The gals moved from hometown London to Philadelphia in 2000 and got involved in grassroots music making, jamming away on open mic nights and eventually getting a recording contract with DreamWorks Records.

Ambrosius' compelling vocals combined with Stewart's spoken-word, slam poetry are refreshingly upbeat and consistently centered on love and personal respect. Up-tempo hip-hop beats such as "Floetic" and "Big Ben" are followed by female-affirming and often love-struck tunes, including the tamely erotic "Say Yes" and the jazzy "Getting Late."

While preapring for a performance on "The Tonight Show," Ambrosius and Stewart speak extensively about the fusion of soul and spoken word that is Floetry.

"In our music, we really want to convey empowerment, truth and realism," Ambrosius says. "People can achieve miracles if they stay true to themselves, believe in their abilities and take responsibility for themselves."

According to Stewart, this message can even be elevated to a higher level of music and spirituality.

"In everything that I create, I try to promote love. I am fighting a spiritual war as opposed to a material war," she says. "The thing that really makes a democracy is not so much a left wing versus a right wing, but more the coexistence of art and politics. Art can be a very strong opposing voice. … art is something people embrace, because they see themselves reflected in it."

As an artist, Stewart does not feel constrained by increasing commercial pressure and political correctness in America, she says.

"Art is subliminal," Stewart muses. "As a real musician, you know how to channel truth, art and excitement. In that way, you can always beat any constraints."

The hip-hop scene is often criticized among gays for its machismo and conservative slant.

"We don't affiliate ourselves with any of that," Stewart says.

The band welcomes gay fans, but cautions against singling them out as different from any other hip-hop aficionados.

"We have a lot of fans, and I am sure we have gays fans," Stewart says. "But if I look in the audience I can't tell.

"We feel connected to every human being, gay or straight. We love all tribes. There are so many subcultures and groups; I have no time for separation and segregation."

February 17, 2003 in Music Reviews | Permalink | Comments (6)

A Musical Souvenir

After the success of "Moulin Rouge," Hollywood was itching to bring more music to the big screen. "Chicago," one of Broadway's biggest hits, written and composed by John Kander and Fred Ebb, was artfully turned into a live-action musical by director/choreographer Rob Marshall and includes a star-studded cast with Catherine Zeta-Jones, Renee Zellweger and Richard Gere.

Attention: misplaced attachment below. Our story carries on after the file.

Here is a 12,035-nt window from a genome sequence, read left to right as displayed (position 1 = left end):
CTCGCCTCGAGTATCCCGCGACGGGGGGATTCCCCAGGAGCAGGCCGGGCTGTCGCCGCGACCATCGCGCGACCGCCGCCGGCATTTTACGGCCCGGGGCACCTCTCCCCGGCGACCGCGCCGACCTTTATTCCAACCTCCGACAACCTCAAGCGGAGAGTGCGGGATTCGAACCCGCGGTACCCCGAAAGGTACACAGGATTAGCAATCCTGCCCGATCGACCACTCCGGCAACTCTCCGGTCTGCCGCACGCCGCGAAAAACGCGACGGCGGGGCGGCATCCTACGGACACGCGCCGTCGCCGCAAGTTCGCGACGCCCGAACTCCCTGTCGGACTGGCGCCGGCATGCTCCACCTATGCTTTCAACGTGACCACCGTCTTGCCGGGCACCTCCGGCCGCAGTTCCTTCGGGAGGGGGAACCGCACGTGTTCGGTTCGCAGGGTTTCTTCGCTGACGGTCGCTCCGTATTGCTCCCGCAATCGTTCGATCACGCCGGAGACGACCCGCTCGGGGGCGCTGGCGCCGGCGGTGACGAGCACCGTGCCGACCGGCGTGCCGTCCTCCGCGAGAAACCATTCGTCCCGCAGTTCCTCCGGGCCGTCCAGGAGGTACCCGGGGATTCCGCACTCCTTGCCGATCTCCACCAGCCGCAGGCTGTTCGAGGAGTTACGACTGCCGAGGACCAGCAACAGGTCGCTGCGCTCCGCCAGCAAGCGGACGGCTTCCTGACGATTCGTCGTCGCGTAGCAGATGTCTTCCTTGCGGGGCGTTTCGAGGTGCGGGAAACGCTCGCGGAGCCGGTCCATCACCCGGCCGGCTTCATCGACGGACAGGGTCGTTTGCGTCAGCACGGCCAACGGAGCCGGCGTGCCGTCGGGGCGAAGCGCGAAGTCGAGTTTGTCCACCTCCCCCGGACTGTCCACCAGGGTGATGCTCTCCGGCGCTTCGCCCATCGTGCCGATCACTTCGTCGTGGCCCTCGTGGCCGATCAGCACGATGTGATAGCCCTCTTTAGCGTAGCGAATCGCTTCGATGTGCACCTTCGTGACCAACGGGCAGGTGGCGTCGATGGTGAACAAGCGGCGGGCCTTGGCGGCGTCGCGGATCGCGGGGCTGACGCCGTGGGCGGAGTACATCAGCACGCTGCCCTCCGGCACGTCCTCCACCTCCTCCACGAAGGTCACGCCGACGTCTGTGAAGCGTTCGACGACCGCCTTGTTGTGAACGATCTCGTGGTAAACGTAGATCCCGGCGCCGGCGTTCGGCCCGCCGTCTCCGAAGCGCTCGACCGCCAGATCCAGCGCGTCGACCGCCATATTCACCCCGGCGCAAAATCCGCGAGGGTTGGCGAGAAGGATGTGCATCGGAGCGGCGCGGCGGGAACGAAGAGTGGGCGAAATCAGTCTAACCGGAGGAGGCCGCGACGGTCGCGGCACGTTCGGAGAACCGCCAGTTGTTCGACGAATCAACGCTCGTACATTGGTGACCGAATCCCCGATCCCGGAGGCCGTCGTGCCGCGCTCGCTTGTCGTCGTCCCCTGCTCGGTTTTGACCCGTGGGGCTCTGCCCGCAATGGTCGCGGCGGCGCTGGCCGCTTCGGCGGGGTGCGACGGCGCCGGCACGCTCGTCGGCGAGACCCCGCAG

The soundtrack, which features 18 songs of high-voltage pizzazz, takes listeners right back to the original movie experience. A well-crafted score never replaces the full theater experience, but can offer both movie fans and music lovers something worthwhile that stands on its own.

"Chicago - The Soundtrack" includes some of the flick's grand tunes, such as the sexy "All That Jazz," the brassy "Razzle Dazzle" and the sassy "Cell Block Tango," performed by the film's real surprise, Queen Latifah.

The film was honored at the Golden Globes ceremony in January with a best picture award in the musical/comedy category, and best actress and actor (Renee Zellweger and Richard Gere).

Set in America's roaring 1920s, the musical tells the story of Velma Kelly (Zeta-Jones) and Roxie Hart (Zellweger). Both enjoy fame after they commit murder and purposely become the center of a media frenzy.

Flamboyant attorney Bill Flynn (Gere) defends the temptresses in his own quest for attention and celebrity. Velma and Roxie's vanity quickly turns against them after they vanish from the headlines and become yesterday's news.

The soundtrack's original musical tunes vividly portray the infectious exuberance of the 1920s with up-tempo sax-infused jazz tunes and sleek and sexy vocal arrangements. This music is made for toe-tapping.

Most of the tracks on the album are taken straight from the original Broadway production. There are additional songs by Queen Latifah, pop singer Anastacia and composer Danny Elfman ("Good Will Hunting," "Spiderman"). He contributes two songs, "After Midnight" and "Roxie's Suite."

Zeta-Jones, who started her career as a singer in London's West End, shines on Kander and Ebb's timeless masterpiece, "All That Jazz," with her very capable vocal power.

"Isn't it grand, isn't it swell," insists Renee Zellweger as Roxie Hart on the tender "Nowadays." The sweet songbird solo becomes a true highlight when it evolves into a sparkling revue duet with Zeta-Jones.